If the EGR valve is stuck in the open position, it creates a vacuum leak. This leak leads to inefficient combustion, which often causes rough idling and hesitation. Stalling sometimes occurs as a symptom when the valve is stuck open, but generally only in extreme cases. The vehicle needs atmospheric oxygen in order to combust carbon dioxide from the tailpipe. If the combustion chamber floods with exhaust due to an open EGR valve, certain functions suffer.
Diagnosing an Open EGR Valve
While the vehicle is idling in a parked position, check the plunger shaft to ensure it is not stuck open. An error code of P1404, or P1406 displays when the EGR valve is stuck open. Remove the valve and fill it with carbon cleaner. If fluid leaks out when turned upside down, it is sticking open. Use a valve cleaning kit and pull a vacuum on the valve.
EGR Valve is Stuck Closed
If the EGR valve is stuck closed, larger amounts of nitrogen, oxide emits from the vehicle. The vehicle may begin to knock. The spark knock occurs when the fuel mixture within the combustion chamber ignites before reaching the cylinder explosion. This results in disruption of engine timing.
Diagnosing a Closed EGR Valve:
While the vehicle revs up in the park position, have someone check to see if the EGR valve moves. When the EGR valve is stuck closed, an error code of P1406, or P0401 displays. The knocking sound is a dead giveaway that the EGR valve is stuck closed. Remove the valve and use a valve kit to clean out any debris.
Clogged EGR Valve
Chunks of carbon commonly block the EGR valves pintle from properly seating. The problem causes a rough idle and even stalling. This is because exhaust gas is not recirculating back into the engine at idle, and generally only happens when the vehicle exceeds 50 kph
Diagnosing a Clogged EGR Valve:
When carbon blocks the EGR valve an error code of P1404, or P1406 displays on the engine light area. Remove the valve. Use a valve cleaning kit to remove any debris that is clogging the passage. A multi-meter helps to diagnose a variety of valve issues, and saves time during the process.
Extended engine oil changes, incorrect or the quality engine oil, engine management, faulty EGR coolers, Catalytic Convertors and DPF’s all can contribute or be the most probable cause/reason for this type of clogged EGR valves
What causes the EGR and other components to clog up?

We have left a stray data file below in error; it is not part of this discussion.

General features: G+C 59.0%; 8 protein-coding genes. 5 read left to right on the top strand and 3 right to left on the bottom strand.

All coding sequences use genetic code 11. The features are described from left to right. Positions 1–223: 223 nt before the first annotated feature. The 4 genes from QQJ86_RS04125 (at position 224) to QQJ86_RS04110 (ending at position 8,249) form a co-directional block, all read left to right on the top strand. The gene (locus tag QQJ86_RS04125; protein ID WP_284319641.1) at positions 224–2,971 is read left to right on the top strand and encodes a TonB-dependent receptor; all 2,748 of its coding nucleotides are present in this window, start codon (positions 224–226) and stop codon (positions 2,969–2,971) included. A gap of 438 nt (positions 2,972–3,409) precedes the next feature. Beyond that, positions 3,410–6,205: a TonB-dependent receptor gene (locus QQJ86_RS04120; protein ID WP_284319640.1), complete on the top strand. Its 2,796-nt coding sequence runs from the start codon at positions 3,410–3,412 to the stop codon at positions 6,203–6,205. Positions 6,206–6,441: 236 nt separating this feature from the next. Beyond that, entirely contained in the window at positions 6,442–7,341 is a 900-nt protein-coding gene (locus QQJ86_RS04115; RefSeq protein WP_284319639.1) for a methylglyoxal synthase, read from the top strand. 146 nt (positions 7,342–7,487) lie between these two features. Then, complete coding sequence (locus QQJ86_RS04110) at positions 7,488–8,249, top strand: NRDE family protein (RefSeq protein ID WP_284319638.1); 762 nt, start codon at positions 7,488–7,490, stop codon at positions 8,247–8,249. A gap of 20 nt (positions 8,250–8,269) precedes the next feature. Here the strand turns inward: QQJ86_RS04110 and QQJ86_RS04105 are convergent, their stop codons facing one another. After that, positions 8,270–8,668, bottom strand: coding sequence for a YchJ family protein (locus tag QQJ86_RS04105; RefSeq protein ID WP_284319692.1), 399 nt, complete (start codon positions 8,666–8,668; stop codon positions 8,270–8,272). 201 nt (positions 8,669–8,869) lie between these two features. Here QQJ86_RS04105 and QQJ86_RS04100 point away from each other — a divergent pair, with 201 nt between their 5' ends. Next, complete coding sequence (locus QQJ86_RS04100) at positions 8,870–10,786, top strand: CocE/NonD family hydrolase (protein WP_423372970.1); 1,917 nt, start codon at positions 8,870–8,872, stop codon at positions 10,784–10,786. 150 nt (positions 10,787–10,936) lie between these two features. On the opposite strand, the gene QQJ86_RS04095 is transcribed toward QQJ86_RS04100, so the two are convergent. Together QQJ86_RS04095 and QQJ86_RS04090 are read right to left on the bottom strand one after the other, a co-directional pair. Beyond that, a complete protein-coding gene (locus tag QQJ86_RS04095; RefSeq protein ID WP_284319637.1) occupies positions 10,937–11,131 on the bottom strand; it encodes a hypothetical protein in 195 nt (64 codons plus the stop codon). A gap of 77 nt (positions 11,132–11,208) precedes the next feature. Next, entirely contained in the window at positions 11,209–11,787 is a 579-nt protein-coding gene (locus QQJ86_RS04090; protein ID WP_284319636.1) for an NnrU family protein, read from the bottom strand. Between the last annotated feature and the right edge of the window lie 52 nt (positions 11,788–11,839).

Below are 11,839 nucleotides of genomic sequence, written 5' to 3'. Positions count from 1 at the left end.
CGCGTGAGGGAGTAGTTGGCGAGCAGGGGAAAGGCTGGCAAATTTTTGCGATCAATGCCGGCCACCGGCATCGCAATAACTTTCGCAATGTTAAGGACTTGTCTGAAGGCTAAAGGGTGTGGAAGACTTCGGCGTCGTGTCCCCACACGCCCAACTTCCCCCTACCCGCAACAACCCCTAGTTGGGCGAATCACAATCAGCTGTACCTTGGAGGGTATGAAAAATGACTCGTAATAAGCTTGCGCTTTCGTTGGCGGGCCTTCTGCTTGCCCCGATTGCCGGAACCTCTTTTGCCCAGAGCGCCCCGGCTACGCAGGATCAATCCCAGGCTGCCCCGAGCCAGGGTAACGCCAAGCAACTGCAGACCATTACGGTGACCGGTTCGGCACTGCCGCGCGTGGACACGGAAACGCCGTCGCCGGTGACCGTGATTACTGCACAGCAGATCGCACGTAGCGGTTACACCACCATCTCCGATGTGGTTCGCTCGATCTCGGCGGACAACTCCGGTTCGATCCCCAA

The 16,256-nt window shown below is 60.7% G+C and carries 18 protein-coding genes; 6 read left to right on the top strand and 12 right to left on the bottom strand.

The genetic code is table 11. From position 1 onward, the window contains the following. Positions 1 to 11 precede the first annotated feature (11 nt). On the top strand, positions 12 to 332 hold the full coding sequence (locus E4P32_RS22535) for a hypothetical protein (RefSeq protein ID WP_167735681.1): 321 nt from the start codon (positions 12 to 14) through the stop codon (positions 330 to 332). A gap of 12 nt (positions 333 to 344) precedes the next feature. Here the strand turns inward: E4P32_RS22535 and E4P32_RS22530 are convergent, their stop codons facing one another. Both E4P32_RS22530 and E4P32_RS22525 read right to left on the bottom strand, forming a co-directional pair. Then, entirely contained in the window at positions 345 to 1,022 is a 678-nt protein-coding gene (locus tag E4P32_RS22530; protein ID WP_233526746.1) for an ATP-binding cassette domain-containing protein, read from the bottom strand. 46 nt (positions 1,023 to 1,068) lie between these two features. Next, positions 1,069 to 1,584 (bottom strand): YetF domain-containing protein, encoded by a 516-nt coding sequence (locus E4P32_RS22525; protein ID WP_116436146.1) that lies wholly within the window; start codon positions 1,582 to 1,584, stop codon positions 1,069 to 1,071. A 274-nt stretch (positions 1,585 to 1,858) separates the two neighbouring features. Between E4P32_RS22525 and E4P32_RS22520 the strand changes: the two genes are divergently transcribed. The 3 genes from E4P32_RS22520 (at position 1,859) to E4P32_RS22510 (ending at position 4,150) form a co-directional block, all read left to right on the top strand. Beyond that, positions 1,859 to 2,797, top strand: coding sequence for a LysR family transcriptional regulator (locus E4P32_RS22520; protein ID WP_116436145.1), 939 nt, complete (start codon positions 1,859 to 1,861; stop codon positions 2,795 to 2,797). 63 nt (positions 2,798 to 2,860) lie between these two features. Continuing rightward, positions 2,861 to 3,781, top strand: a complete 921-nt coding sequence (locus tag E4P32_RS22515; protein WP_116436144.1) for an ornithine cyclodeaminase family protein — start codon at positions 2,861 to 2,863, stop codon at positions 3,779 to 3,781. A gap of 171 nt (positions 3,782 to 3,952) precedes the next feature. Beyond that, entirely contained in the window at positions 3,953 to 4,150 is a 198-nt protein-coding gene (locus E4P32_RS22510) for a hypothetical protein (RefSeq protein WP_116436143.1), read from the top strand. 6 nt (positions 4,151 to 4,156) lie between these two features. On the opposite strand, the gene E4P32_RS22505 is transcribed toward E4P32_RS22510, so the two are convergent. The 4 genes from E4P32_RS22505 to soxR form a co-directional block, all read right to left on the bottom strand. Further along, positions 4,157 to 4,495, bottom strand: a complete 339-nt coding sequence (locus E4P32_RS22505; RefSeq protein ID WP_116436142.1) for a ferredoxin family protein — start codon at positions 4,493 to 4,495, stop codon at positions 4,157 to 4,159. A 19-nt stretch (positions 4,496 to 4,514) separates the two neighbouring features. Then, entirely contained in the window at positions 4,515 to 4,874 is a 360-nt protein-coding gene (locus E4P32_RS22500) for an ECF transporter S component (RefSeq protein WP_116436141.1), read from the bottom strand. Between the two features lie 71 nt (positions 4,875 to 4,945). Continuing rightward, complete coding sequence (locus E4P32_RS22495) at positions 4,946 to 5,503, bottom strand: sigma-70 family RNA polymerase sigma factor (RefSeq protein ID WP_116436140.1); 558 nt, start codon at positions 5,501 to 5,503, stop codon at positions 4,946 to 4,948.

Ash in the DPF, which is a by-product of oil and fuel additives, is not removed by any regeneration process, then the whole system is suffering from similar build up carbon and combustion particulates.
Maintenance of the anti-pollution system involves periodical removal of the build-up of these ash deposits, this should be the only service necessary, as the OEM’s keep advising the customer.
When the estimated ash loading reaches a threshold, a DTC becomes active indicating for example; that the DPF requires a regeneration or cleaning within 5,000kms, although the engine management controls the regeneration process, there is a major problem if the problem is not rectified, the process continues and high fuel consumption is not the only problem the vehicle is going to affect the engines operation and performance.
When servicing or replacing the anti-pollution components, the qualified service centre, needs to perform a calibration, resting and/or setting the EGR position, the ECU needs to reset to the OEM to the parameters for the correct emission levels and operational conditions.
If these anti- pollution components are suffering from the Ash type build ups, most OEM’s and dealerships will only fit new components, rather than clean and rest those failed components.
Now we know they need regular cleaning, what’s next?
Linked to this problem, engine reconditioners have real problems trying to clean up the intake manifolds and the EGR valves and EGR coolers, many a time these components need two or three attempts in rotary washers.
At least the is a solution for this cleaning process, the ultra-sonic cleaning tanks have been one of the biggest improvement and more cost effective solution for the engine reconditioner.
Once the engine reconditioning process is complete and all the anti-pollution components such as the EGR and EGR cooler are clean and ready to go back to the workshop, advice is given that the DPF or similar types exhaust system should also been removed and cleaned, again the ultra-sonic tanks are the best option, and the engine management reset and calibrated.
Many workshops complain that the customer is reluctant to pay for this service, my answer is that the mechanic must be able to communicate this to his customer, if the engine had suffered an overheating problem, the components in the system would have replaced or serviced.
Ongoing care is required from then on, such as using the correct engine oil, servicing more regularly, using additives to keep the system clean and operating correctly.